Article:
More authentic history tells us that Henry's nurse was called Johanna Waring, as we learn from the grant of an annuity of £20 which the young King, ever mindful of his friends, made to her in the first year of his reign. His mother, after bearing her husband three other sons and two daughters, died when only four-and-twenty in July, 1394. His father was often absent from England and can have seen but little of Henry and his brothers. So the young Henry's childhood, after the manner of the time, must have been passed chiefly in the care of servants at one or another of his grandfather's manors or castles, at Hertford, Kenilworth, or Tutbury. At the end of 1395 there was some talk of a marriage for the little Prince with Mary, daughter of Duke John IV. of Brittany. But private records have more to tell of the childhood of Henry of Monmouth than can be found in state-papers. The accounts of the Duchy of Lancaster supply us with a variety of details bearing on Henry's boyhood. Thomas Pye has "6s. 8d. for a horse hired at London on 18 March 1395 to go with all speed to Leicester on account of the illness of my lord Henry." Other items are for soap and shoes, for cloaks and mantles, black straw hats, scarlet caps and green russet gowns for the little princes. In February, 1396, there comes "4s. for seven books of grammar bought at London for the young lord Henry." Next year we find "8d. by the hand of Adam Gastron for harpstrings for the harp of the young lord Henry." In the same year Stephen Furbour has 12d. for a new scabbard, and Margaret Stranson of London "1s. 6d. for three quarters of an ounce of tissue of black silk for the sword of the young lord Henry."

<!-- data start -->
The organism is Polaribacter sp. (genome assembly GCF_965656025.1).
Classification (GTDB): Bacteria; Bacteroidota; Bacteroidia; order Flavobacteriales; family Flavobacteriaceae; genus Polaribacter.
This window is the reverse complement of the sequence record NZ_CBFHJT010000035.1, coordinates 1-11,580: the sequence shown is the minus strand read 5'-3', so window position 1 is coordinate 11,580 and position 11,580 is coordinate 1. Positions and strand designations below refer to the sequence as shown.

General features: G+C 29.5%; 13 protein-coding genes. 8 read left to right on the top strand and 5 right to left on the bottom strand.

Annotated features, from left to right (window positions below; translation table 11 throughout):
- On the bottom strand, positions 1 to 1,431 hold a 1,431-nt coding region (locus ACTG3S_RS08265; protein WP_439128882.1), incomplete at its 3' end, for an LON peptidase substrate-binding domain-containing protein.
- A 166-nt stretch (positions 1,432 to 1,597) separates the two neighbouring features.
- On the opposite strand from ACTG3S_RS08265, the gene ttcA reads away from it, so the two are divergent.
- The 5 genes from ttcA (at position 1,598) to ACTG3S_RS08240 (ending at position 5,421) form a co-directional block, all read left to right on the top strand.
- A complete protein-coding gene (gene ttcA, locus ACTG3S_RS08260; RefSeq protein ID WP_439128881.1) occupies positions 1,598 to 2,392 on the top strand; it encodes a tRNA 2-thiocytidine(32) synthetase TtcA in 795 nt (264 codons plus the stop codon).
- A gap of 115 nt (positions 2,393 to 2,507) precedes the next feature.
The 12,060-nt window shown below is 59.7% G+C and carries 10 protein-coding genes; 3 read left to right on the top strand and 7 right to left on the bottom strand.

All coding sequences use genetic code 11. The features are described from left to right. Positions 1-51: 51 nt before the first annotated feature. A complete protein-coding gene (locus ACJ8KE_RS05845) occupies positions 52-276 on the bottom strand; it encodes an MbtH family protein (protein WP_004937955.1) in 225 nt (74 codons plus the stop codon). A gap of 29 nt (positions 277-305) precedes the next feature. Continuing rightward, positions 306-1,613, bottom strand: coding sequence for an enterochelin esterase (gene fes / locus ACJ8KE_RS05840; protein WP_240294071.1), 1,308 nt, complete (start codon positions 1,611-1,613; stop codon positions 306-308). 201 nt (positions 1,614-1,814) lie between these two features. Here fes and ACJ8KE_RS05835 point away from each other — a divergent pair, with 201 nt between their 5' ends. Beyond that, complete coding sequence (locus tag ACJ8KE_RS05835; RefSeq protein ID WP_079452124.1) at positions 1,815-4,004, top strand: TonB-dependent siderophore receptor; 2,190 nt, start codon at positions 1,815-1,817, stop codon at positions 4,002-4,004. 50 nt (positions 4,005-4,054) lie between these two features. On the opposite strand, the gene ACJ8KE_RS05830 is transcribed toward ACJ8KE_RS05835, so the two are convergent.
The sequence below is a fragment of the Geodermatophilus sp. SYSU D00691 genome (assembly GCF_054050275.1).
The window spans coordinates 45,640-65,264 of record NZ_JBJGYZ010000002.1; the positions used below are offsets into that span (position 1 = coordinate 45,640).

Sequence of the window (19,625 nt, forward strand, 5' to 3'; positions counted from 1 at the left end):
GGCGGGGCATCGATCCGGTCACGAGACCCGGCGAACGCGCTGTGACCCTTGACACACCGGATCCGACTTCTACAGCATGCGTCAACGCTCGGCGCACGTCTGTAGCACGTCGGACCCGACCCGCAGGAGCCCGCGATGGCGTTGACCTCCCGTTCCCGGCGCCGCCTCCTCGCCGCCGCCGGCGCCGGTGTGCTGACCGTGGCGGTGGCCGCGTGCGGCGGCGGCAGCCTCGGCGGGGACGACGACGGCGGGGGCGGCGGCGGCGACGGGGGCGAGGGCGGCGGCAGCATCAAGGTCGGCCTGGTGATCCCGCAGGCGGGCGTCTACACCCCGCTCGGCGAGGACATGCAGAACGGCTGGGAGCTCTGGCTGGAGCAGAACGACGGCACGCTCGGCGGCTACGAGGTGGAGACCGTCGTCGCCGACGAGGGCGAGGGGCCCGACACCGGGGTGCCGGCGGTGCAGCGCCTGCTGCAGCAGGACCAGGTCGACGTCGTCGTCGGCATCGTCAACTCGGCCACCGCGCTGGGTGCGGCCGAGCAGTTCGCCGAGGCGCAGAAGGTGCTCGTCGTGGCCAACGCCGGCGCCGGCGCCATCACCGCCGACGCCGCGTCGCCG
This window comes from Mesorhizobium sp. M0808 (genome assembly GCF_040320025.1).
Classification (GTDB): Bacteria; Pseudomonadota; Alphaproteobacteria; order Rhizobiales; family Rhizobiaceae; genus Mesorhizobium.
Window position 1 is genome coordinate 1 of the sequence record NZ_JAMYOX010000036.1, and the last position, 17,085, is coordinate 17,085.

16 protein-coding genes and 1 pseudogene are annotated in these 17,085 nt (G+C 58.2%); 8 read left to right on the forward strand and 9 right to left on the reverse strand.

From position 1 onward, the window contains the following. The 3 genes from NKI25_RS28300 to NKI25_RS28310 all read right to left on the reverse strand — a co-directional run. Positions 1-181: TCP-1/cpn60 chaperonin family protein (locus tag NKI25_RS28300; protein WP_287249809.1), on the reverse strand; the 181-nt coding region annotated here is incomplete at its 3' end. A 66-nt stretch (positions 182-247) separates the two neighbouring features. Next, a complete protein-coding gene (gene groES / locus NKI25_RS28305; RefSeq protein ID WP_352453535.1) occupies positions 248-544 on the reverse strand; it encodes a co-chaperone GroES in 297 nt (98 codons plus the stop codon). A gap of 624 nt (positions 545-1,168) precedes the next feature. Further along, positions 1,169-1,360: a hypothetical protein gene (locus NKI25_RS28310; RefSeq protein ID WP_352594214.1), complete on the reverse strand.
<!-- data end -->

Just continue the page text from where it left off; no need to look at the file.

These details, trifling in themselves, are enough to show that Henry's education received careful attention. Tradition says that he spent some time at Oxford under the charge of his uncle, Henry Beaufort. The room over the ancient gateway of Queen's College opposite St. Edmund Hall long bore an inscription declaring that it had once been the modest chamber of the future lord of Britain and conqueror of Gaul. It is probable enough that Henry should have been under his uncle's care at Oxford during the year that Beaufort was Chancellor of the University in 1398. But beyond this there is no evidence either to confirm or disprove the tradition. However, Henry was but a boy of eleven at the time; and though in after life he showed some interest in the welfare of the University, his residence at Oxford can have had little influence on his character. It is of more interest to note the probability that the future King had thus early come into close relations with his kinsmen the Beauforts.